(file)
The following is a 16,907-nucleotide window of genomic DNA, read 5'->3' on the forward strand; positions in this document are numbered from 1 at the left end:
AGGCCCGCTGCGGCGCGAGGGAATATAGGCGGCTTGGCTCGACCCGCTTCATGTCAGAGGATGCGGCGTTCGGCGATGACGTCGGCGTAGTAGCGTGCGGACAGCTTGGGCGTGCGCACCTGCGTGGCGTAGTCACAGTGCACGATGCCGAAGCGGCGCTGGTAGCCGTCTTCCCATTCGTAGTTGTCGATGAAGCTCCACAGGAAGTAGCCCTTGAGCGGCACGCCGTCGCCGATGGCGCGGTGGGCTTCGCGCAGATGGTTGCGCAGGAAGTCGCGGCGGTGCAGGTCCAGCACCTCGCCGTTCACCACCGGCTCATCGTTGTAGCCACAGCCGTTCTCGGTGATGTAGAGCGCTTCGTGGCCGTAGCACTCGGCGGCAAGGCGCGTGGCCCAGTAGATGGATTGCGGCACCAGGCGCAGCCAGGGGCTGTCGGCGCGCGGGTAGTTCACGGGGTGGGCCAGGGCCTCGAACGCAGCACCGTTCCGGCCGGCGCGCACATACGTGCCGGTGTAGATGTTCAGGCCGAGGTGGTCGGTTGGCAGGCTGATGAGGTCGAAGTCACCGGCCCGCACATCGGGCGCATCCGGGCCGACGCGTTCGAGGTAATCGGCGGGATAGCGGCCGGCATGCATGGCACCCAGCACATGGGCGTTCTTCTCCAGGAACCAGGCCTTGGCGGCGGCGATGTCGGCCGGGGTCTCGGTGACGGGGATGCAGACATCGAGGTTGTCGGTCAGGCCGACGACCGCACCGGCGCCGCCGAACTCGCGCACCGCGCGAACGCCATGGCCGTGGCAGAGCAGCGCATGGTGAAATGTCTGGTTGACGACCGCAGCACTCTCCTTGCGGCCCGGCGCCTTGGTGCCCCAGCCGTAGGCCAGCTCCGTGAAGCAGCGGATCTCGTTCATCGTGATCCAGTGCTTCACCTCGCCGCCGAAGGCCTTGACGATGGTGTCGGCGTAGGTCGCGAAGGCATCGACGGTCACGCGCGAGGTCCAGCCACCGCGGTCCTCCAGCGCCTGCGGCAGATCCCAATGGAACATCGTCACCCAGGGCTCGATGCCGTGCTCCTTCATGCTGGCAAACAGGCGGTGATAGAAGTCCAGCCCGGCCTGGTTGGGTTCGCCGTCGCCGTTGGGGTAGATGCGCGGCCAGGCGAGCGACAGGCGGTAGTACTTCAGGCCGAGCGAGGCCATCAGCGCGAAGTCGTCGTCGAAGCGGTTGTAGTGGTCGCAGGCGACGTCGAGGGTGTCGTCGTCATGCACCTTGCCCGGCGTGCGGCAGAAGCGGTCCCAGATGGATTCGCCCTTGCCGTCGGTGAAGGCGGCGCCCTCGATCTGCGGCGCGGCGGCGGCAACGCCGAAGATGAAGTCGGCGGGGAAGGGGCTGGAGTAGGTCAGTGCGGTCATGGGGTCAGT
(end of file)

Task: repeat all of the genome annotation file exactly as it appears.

The following is a 16,907-nucleotide window of genomic DNA, read 5'->3' on the forward strand; positions in this document are numbered from 1 at the left end:
AGGCCCGCTGCGGCGCGAGGGAATATAGGCGGCTTGGCTCGACCCGCTTCATGTCAGAGGATGCGGCGTTCGGCGATGACGTCGGCGTAGTAGCGTGCGGACAGCTTGGGCGTGCGCACCTGCGTGGCGTAGTCACAGTGCACGATGCCGAAGCGGCGCTGGTAGCCGTCTTCCCATTCGTAGTTGTCGATGAAGCTCCACAGGAAGTAGCCCTTGAGCGGCACGCCGTCGCCGATGGCGCGGTGGGCTTCGCGCAGATGGTTGCGCAGGAAGTCGCGGCGGTGCAGGTCCAGCACCTCGCCGTTCACCACCGGCTCATCGTTGTAGCCACAGCCGTTCTCGGTGATGTAGAGCGCTTCGTGGCCGTAGCACTCGGCGGCAAGGCGCGTGGCCCAGTAGATGGATTGCGGCACCAGGCGCAGCCAGGGGCTGTCGGCGCGCGGGTAGTTCACGGGGTGGGCCAGGGCCTCGAACGCAGCACCGTTCCGGCCGGCGCGCACATACGTGCCGGTGTAGATGTTCAGGCCGAGGTGGTCGGTTGGCAGGCTGATGAGGTCGAAGTCACCGGCCCGCACATCGGGCGCATCCGGGCCGACGCGTTCGAGGTAATCGGCGGGATAGCGGCCGGCATGCATGGCACCCAGCACATGGGCGTTCTTCTCCAGGAACCAGGCCTTGGCGGCGGCGATGTCGGCCGGGGTCTCGGTGACGGGGATGCAGACATCGAGGTTGTCGGTCAGGCCGACGACCGCACCGGCGCCGCCGAACTCGCGCACCGCGCGAACGCCATGGCCGTGGCAGAGCAGCGCATGGTGAAATGTCTGGTTGACGACCGCAGCACTCTCCTTGCGGCCCGGCGCCTTGGTGCCCCAGCCGTAGGCCAGCTCCGTGAAGCAGCGGATCTCGTTCATCGTGATCCAGTGCTTCACCTCGCCGCCGAAGGCCTTGACGATGGTGTCGGCGTAGGTCGCGAAGGCATCGACGGTCACGCGCGAGGTCCAGCCACCGCGGTCCTCCAGCGCCTGCGGCAGATCCCAATGGAACATCGTCACCCAGGGCTCGATGCCGTGCTCCTTCATGCTGGCAAACAGGCGGTGATAGAAGTCCAGCCCGGCCTGGTTGGGTTCGCCGTCGCCGTTGGGGTAGATGCGCGGCCAGGCGAGCGACAGGCGGTAGTACTTCAGGCCGAGCGAGGCCATCAGCGCGAAGTCGTCGTCGAAGCGGTTGTAGTGGTCGCAGGCGACGTCGAGGGTGTCGTCGTCATGCACCTTGCCCGGCGTGCGGCAGAAGCGGTCCCAGATGGATTCGCCCTTGCCGTCGGTGAAGGCGGCGCCCTCGATCTGCGGCGCGGCGGCGGCAACGCCGAAGATGAAGTCGGCGGGGAAGGGGCTGGAGTAGGTCAGTGCGGTCATGGGGTCAGT